206 F2d 203 Alaska Airlines v. People of Territory of Alaska Bowman

206 F.2d 203

ALASKA AIRLINES, Inc. et al.

v.

PEOPLE OF TERRITORY OF ALASKA ex rel. BOWMAN.

No. 13666.

United States Court of Appeals Ninth Circuit.

July 17, 1953.

McCutcheon, Nesbett & Rader, Anchorage, Alaska, Stuart G. Oles, Seattle, Wash., James Michael and Allan R. Moltzen, San Francisco, Cal., for appellants.

Theodore R. Coomber, Los Angeles, Cal., for appellee.

Before HEALY, BONE, and ORR, Circuit Judges.

ORR, Circuit Judge.

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1

Appellant is a corporation with its office and principal place of business in Anchorage, Alaska. Its 1952 annual meeting of stockholders was called for August 5, 1952, and notice duly given each stockholder. The by-laws of the corporation provide that stockholders of record ten days prior to the annual meeting may vote at the meeting, and no transfers of stock on the books of the corporation are permitted during the ten days. In addition to the notice of the meeting a second notice was given to all stockholders shown on the records of the transfer agent at the close of business July 25, 1952. At the annual meeting of the corporation held August 5, 1952, officers were elected and other business transacted.

2

Appellee Harry A. Bowman, a stockholder in appellant corporation, in an action brought in the District Court for the Territory of Alaska, Third Division, challenged the validity of said stockholders' meeting and alleged that the attempted election of officers was a void act. The gist of the charge made by Bowman is that in calling the stockholders' meeting appellant failed to comply with the requirements of Section 36-1-102, A.C.L.A.1949. The relevant part of the statute reads: "* * * At least thirty days before such [annual stockholders'] meeting a complete list of the stockholders entitled to vote shall be opened to inspection at the place of such meeting."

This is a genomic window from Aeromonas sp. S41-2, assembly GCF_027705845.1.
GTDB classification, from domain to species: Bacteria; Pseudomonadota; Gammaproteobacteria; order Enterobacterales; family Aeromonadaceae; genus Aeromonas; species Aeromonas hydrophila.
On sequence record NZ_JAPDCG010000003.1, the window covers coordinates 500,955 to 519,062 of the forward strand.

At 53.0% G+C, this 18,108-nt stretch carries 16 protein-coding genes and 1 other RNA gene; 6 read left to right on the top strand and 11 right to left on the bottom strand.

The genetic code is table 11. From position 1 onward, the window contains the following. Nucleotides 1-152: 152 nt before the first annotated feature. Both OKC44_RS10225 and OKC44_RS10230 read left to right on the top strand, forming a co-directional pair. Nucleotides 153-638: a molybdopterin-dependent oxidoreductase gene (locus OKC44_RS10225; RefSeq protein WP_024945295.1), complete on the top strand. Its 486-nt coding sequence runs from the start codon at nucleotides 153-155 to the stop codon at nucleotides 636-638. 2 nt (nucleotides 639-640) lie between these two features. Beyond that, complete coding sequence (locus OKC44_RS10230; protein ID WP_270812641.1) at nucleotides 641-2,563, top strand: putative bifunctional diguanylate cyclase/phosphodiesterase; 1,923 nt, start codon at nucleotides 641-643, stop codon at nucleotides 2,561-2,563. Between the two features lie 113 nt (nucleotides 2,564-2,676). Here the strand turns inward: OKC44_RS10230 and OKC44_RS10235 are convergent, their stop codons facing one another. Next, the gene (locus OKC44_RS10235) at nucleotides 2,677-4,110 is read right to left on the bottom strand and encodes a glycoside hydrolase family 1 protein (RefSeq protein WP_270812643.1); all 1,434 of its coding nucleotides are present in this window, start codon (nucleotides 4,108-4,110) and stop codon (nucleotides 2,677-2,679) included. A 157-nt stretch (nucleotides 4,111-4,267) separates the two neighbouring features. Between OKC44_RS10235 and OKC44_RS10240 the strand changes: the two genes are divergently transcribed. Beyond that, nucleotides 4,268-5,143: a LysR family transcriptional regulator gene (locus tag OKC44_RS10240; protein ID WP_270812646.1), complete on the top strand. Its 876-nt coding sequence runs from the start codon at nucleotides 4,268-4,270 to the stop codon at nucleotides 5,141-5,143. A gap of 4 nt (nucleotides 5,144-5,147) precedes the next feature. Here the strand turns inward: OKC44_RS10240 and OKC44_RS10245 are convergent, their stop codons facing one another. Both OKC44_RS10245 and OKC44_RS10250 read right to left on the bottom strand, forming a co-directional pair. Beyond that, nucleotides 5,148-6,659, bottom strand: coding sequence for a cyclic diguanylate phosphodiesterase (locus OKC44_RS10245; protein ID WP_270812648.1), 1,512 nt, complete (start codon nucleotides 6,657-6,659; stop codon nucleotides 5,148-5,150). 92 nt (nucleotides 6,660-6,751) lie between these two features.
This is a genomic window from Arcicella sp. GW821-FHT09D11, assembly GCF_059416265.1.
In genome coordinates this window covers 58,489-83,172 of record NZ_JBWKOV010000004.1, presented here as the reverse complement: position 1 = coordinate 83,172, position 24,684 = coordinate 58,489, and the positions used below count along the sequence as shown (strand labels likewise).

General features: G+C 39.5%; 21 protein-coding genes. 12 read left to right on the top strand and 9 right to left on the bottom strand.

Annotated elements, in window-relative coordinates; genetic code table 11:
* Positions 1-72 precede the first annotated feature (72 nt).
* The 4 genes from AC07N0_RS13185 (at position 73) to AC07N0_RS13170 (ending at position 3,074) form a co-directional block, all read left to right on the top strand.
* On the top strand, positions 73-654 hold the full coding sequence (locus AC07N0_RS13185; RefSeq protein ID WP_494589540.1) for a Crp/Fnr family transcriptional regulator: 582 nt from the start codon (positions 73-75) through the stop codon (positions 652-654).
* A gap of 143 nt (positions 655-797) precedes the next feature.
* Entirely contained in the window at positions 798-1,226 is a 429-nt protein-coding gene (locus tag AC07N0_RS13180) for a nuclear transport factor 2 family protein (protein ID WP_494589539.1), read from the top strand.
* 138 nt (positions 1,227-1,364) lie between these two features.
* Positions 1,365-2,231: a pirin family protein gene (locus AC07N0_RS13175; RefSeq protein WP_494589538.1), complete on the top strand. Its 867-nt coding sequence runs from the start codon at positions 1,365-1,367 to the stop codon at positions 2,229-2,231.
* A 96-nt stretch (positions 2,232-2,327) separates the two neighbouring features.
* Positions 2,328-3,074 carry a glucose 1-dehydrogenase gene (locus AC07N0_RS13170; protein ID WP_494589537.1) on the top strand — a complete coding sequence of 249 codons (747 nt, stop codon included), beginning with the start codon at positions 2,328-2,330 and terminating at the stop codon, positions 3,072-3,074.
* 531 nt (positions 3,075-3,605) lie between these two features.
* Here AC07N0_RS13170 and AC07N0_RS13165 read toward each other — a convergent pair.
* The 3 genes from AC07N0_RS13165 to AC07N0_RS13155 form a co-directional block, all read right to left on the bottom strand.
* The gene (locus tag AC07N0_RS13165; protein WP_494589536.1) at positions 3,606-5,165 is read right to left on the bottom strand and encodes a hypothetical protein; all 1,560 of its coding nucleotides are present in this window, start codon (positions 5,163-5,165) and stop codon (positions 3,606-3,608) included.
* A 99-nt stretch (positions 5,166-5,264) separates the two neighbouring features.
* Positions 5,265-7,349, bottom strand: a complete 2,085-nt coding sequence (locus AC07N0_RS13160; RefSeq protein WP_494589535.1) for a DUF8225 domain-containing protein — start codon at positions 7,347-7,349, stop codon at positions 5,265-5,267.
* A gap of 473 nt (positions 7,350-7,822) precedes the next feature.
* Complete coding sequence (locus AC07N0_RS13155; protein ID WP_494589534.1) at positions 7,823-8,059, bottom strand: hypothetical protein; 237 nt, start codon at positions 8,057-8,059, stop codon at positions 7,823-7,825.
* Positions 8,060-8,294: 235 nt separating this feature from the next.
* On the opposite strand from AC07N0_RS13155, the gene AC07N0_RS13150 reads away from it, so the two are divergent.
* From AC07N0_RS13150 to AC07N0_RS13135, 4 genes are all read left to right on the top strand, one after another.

3

Upon issues being joined, appellee made a motion for summary judgment. In determining the motion the trial judge had before it, in addition to the pleadings, affidavits tendered by appellants and appellee. The trial court granted the motion and entered a summary judgment, D.C., 108 F. Supp. 274, on the ground that it affirmatively appeared from the affidavit of Elsie Brislawn, Assistant-Treasurer of appellant corporation, that the list of stockholders as required by Alaskan law was not made available for inspection until July 31, 1952. The trial court said, "* * * upon this point and upon this point only there is no genuine issue of fact to be submitted to a trial court, and having concluded that the plaintiff is entitled to a judgment as a matter of law * * *."

4

From the affidavit of Elsie Brislawn and other evidence before the trial court, it is evident that as a matter of practice, an alphabetical list of stockholders entitled to vote at an annual meeting in a given year is made up ten days before the meeting. After the annual meeting this list is kept on file in the Anchorage, Alaska, office of the corporation and is supplemented by daily transfer sheets sent by the New Jersey transfer agent at the close of each business day during the year. These daily sheets show all shares of stock of appellant corporation transferred and issued on that date, giving the following information: the name of the stockholder whose certificate is surrendered, the name and address of the new stockholder to whom the shares were transferred, giving the number of shares and the new certificate number, and the date thereof.

5

Thus the 1951 annual stockholders' list in alphabetical form supplemented by the daily transfer sheets was available at the corporate office in Anchorage, Alaska, not only thirty days before the 1952 annual meeting, but at all times during the year. Section 36-1-102, A.C.L.A.1949 does not require that the list of stockholders shall be in any particular form. It follows that a complete list of stockholders was on file in the corporate office thirty days before the 1952 annual election, subject possibly to a time lag of a few days in the receipt of transfer sheets from New Jersey. As a matter of fact, there is no showing that any transfers took place in this interval.

6

We are satisfied that the list of stockholders available at the office of appellant corporation thirty days before the annual 1952 stockholders' meeting was a substantial compliance with the Alaskan law. It was sufficient to give legally required information to all who diligently and in good faith might seek it. The entry of the summary judgment was therefore error.

7

The trial court was of the opinion that the corporate by-law providing for the close of the stockholders' book ten days prior to the annual meeting and fixing that date as the record date for the determination of stockholders entitled to vote at such meeting, was in conflict with Alaskan law. We perceive no conflict. The by-law in effect makes provision as to the voting eligibility of transferees subsequent to the thirty day period, which Section 36-1-102, A. C.L.A.1949 makes no provision for but does not prohibit.

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8

Judgment reversed and cause remanded for further proceedings.